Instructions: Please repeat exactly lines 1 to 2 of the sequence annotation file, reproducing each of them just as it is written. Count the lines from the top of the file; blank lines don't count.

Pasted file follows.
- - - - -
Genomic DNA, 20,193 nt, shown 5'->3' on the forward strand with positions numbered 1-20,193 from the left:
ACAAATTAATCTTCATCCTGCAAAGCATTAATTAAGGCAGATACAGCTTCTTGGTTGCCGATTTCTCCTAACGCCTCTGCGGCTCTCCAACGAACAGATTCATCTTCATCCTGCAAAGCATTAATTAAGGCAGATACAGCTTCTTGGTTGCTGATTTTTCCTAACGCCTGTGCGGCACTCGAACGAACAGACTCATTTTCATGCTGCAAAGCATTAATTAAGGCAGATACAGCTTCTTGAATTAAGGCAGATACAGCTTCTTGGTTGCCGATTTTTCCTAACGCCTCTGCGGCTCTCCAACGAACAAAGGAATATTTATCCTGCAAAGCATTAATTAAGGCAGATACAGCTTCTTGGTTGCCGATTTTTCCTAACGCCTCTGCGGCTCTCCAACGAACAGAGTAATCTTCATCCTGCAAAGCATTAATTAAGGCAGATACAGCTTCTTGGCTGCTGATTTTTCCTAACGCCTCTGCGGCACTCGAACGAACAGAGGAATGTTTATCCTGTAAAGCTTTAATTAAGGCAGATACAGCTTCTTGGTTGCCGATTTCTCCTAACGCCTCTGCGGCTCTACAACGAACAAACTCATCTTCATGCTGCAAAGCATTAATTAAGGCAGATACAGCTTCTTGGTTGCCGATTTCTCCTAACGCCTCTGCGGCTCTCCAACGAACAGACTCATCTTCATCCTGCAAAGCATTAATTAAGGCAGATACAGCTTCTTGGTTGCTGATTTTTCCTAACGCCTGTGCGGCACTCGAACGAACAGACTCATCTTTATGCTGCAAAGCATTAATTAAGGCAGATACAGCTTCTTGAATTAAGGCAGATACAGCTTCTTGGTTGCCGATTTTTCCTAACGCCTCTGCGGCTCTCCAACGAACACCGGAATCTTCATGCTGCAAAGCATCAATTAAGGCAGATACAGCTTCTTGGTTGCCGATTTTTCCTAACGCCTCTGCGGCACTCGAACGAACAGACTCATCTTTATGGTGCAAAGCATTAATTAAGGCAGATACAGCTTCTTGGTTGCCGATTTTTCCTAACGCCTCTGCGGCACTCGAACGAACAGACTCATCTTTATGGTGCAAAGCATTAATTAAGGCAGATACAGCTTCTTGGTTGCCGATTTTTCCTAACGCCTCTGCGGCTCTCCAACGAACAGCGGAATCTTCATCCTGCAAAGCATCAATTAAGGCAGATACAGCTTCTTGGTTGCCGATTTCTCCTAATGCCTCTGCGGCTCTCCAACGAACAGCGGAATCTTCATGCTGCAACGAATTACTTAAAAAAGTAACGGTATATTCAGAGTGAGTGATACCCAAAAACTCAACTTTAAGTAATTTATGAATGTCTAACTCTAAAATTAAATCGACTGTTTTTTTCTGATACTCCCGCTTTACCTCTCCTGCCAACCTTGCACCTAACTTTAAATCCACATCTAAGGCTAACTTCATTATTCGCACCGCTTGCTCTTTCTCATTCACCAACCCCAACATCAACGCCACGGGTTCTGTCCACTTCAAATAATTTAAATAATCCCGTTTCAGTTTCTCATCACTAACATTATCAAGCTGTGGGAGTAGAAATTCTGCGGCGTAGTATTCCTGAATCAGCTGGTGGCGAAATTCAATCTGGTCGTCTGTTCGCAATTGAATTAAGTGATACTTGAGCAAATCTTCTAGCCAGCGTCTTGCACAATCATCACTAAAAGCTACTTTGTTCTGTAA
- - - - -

Genomic DNA, 20,193 nt, shown 5'->3' on the forward strand with positions numbered 1-20,193 from the left:
ACAAATTAATCTTCATCCTGCAAAGCATTAATTAAGGCAGATACAGCTTCTTGGTTGCCGATTTCTCCTAACGCCTCTGCGGCTCTCCAACGAACAGATTCATCTTCATCCTGCAAAGCATTAATTAAGGCAGATACAGCTTCTTGGTTGCTGATTTTTCCTAACGCCTGTGCGGCACTCGAACGAACAGACTCATTTTCATGCTGCAAAGCATTAATTAAGGCAGATACAGCTTCTTGAATTAAGGCAGATACAGCTTCTTGGTTGCCGATTTTTCCTAACGCCTCTGCGGCTCTCCAACGAACAAAGGAATATTTATCCTGCAAAGCATTAATTAAGGCAGATACAGCTTCTTGGTTGCCGATTTTTCCTAACGCCTCTGCGGCTCTCCAACGAACAGAGTAATCTTCATCCTGCAAAGCATTAATTAAGGCAGATACAGCTTCTTGGCTGCTGATTTTTCCTAACGCCTCTGCGGCACTCGAACGAACAGAGGAATGTTTATCCTGTAAAGCTTTAATTAAGGCAGATACAGCTTCTTGGTTGCCGATTTCTCCTAACGCCTCTGCGGCTCTACAACGAACAAACTCATCTTCATGCTGCAAAGCATTAATTAAGGCAGATACAGCTTCTTGGTTGCCGATTTCTCCTAACGCCTCTGCGGCTCTCCAACGAACAGACTCATCTTCATCCTGCAAAGCATTAATTAAGGCAGATACAGCTTCTTGGTTGCTGATTTTTCCTAACGCCTGTGCGGCACTCGAACGAACAGACTCATCTTTATGCTGCAAAGCATTAATTAAGGCAGATACAGCTTCTTGAATTAAGGCAGATACAGCTTCTTGGTTGCCGATTTTTCCTAACGCCTCTGCGGCTCTCCAACGAACACCGGAATCTTCATGCTGCAAAGCATCAATTAAGGCAGATACAGCTTCTTGGTTGCCGATTTTTCCTAACGCCTCTGCGGCACTCGAACGAACAGACTCATCTTTATGGTGCAAAGCATTAATTAAGGCAGATACAGCTTCTTGGTTGCCGATTTTTCCTAACGCCTCTGCGGCACTCGAACGAACAGACTCATCTTTATGGTGCAAAGCATTAATTAAGGCAGATACAGCTTCTTGGTTGCCGATTTTTCCTAACGCCTCTGCGGCTCTCCAACGAACAGCGGAATCTTCATCCTGCAAAGCATCAATTAAGGCAGATACAGCTTCTTGGTTGCCGATTTCTCCTAATGCCTCTGCGGCTCTCCAACGAACAGCGGAATCTTCATGCTGCAACGAATTACTTAAAAAAGTAACGGTATATTCAGAGTGAGTGATACCCAAAAACTCAACTTTAAGTAATTTATGAATGTCTAACTCTAAAATTAAATCGACTGTTTTTTTCTGATACTCCCGCTTTACCTCTCCTGCCAACCTTGCACCTAACTTTAAATCCACATCTAAGGCTAACTTCATTATTCGCACCGCTTGCTCTTTCTCATTCACCAACCCCAACATCAACGCCACGGGTTCTGTCCACTTCAAATAATTTAAATAATCCCGTTTCAGTTTCTCATCACTAACATTATCAAGCTGTGGGAGTAGAAATTCTGCGGCGTAGTATTCCTGAATCAGCTGGTGGCGAAATTCAATCTGGTCGTCTGTTCGCAATTGAATTAAGTGATACTTGAGCAAATCTTCTAGCCAGCGTCTTGCACAATCATCACTAAAAGCTACTTTGTTCTGTAA